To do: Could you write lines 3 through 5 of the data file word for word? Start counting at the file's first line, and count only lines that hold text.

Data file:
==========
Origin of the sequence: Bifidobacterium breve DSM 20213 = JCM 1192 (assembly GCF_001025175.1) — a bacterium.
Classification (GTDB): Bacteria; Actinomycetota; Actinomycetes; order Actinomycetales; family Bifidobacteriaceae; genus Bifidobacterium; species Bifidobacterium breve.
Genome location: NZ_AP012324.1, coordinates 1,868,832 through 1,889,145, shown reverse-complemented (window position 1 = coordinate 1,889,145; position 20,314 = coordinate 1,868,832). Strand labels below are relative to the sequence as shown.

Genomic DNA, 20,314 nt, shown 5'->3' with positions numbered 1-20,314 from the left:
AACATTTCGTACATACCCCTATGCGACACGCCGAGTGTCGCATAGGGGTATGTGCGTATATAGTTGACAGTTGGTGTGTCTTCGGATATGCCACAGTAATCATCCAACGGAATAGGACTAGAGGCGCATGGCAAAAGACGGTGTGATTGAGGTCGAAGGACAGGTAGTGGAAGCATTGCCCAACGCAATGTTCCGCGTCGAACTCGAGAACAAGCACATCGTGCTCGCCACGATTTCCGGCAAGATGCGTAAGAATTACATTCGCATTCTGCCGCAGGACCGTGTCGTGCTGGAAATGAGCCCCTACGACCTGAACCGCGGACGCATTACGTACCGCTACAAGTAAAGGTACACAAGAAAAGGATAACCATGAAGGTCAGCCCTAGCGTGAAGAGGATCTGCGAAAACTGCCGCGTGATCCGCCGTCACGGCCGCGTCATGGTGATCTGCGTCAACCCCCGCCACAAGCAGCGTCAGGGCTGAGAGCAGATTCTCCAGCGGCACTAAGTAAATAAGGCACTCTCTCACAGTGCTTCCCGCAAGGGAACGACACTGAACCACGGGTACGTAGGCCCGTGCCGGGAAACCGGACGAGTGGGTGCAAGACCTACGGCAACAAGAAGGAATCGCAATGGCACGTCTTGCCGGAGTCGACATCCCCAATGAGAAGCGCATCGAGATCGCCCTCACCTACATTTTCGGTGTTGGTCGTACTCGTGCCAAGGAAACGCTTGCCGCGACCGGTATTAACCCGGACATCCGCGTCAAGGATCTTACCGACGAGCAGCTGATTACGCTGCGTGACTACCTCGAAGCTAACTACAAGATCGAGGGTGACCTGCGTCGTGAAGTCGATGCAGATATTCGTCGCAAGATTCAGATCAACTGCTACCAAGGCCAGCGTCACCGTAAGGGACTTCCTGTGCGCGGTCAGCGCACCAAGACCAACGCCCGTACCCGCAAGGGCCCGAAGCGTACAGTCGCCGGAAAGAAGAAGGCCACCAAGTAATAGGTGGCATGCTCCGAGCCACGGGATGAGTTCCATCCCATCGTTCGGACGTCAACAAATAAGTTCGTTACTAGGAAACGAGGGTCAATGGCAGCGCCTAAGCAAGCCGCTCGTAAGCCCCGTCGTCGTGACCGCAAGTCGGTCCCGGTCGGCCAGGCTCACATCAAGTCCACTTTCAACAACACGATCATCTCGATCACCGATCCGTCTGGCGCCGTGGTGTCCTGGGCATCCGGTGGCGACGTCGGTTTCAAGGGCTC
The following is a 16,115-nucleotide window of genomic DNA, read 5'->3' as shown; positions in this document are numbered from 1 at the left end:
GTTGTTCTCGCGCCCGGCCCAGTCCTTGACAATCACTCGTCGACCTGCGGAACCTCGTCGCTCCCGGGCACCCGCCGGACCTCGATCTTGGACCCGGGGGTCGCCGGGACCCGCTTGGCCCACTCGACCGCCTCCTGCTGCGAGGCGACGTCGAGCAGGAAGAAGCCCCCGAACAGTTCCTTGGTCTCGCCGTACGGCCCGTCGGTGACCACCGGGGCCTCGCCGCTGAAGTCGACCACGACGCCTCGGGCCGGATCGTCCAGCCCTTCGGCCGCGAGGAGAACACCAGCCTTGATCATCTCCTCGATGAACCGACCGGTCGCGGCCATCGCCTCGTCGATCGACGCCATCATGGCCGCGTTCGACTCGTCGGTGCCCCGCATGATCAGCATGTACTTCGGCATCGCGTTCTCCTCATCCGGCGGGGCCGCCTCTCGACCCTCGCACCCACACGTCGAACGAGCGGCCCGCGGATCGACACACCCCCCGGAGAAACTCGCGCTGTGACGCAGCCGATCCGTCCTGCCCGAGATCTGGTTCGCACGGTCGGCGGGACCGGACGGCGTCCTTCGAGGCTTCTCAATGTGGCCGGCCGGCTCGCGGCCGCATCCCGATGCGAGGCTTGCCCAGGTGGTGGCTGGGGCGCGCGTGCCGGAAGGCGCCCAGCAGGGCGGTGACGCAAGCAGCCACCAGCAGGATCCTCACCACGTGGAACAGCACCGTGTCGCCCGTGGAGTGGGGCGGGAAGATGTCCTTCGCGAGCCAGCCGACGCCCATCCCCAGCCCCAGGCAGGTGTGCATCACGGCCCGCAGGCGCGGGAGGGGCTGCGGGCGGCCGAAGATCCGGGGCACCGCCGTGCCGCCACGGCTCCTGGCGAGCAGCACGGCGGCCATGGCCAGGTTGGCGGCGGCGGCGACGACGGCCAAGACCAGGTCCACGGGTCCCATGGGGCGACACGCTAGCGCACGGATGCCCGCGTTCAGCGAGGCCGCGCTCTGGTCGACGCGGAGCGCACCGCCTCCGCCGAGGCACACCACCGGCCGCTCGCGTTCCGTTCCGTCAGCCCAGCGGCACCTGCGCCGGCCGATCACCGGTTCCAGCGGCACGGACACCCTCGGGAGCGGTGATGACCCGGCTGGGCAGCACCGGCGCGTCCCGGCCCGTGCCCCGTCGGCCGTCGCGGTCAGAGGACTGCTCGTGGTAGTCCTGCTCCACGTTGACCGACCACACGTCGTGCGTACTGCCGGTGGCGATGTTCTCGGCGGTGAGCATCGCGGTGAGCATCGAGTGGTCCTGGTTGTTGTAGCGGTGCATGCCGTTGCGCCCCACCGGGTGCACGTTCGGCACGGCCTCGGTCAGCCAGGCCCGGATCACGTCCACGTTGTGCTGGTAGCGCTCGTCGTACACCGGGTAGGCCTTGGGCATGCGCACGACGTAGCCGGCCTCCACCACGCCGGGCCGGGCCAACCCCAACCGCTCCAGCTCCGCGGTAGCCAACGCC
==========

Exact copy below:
Genome location: NZ_AP012324.1, coordinates 1,868,832 through 1,889,145, shown reverse-complemented (window position 1 = coordinate 1,889,145; position 20,314 = coordinate 1,868,832). Strand labels below are relative to the sequence as shown.

Genomic DNA, 20,314 nt, shown 5'->3' with positions numbered 1-20,314 from the left:
AACATTTCGTACATACCCCTATGCGACACGCCGAGTGTCGCATAGGGGTATGTGCGTATATAGTTGACAGTTGGTGTGTCTTCGGATATGCCACAGTAATCATCCAACGGAATAGGACTAGAGGCGCATGGCAAAAGACGGTGTGATTGAGGTCGAAGGACAGGTAGTGGAAGCATTGCCCAACGCAATGTTCCGCGTCGAACTCGAGAACAAGCACATCGTGCTCGCCACGATTTCCGGCAAGATGCGTAAGAATTACATTCGCATTCTGCCGCAGGACCGTGTCGTGCTGGAAATGAGCCCCTACGACCTGAACCGCGGACGCATTACGTACCGCTACAAGTAAAGGTACACAAGAAAAGGATAACCATGAAGGTCAGCCCTAGCGTGAAGAGGATCTGCGAAAACTGCCGCGTGATCCGCCGTCACGGCCGCGTCATGGTGATCTGCGTCAACCCCCGCCACAAGCAGCGTCAGGGCTGAGAGCAGATTCTCCAGCGGCACTAAGTAAATAAGGCACTCTCTCACAGTGCTTCCCGCAAGGGAACGACACTGAACCACGGGTACGTAGGCCCGTGCCGGGAAACCGGACGAGTGGGTGCAAGACCTACGGCAACAAGAAGGAATCGCAATGGCACGTCTTGCCGGAGTCGACATCCCCAATGAGAAGCGCATCGAGATCGCCCTCACCTACATTTTCGGTGTTGGTCGTACTCGTGCCAAGGAAACGCTTGCCGCGACCGGTATTAACCCGGACATCCGCGTCAAGGATCTTACCGACGAGCAGCTGATTACGCTGCGTGACTACCTCGAAGCTAACTACAAGATCGAGGGTGACCTGCGTCGTGAAGTCGATGCAGATATTCGTCGCAAGATTCAGATCAACTGCTACCAAGGCCAGCGTCACCGTAAGGGACTTCCTGTGCGCGGTCAGCGCACCAAGACCAACGCCCGTACCCGCAAGGGCCCGAAGCGTACAGTCGCCGGAAAGAAGAAGGCCACCAAGTAATAGGTGGCATGCTCCGAGCCACGGGATGAGTTCCATCCCATCGTTCGGACGTCAACAAATAAGTTCGTTACTAGGAAACGAGGGTCAATGGCAGCGCCTAAGCAAGCCGCTCGTAAGCCCCGTCGTCGTGACCGCAAGTCGGTCCCGGTCGGCCAGGCTCACATCAAGTCCACTTTCAACAACACGATCATCTCGATCACCGATCCGTCTGGCGCCGTGGTGTCCTGGGCATCCGGTGGCGACGTCGGTTTCAAGGGCTC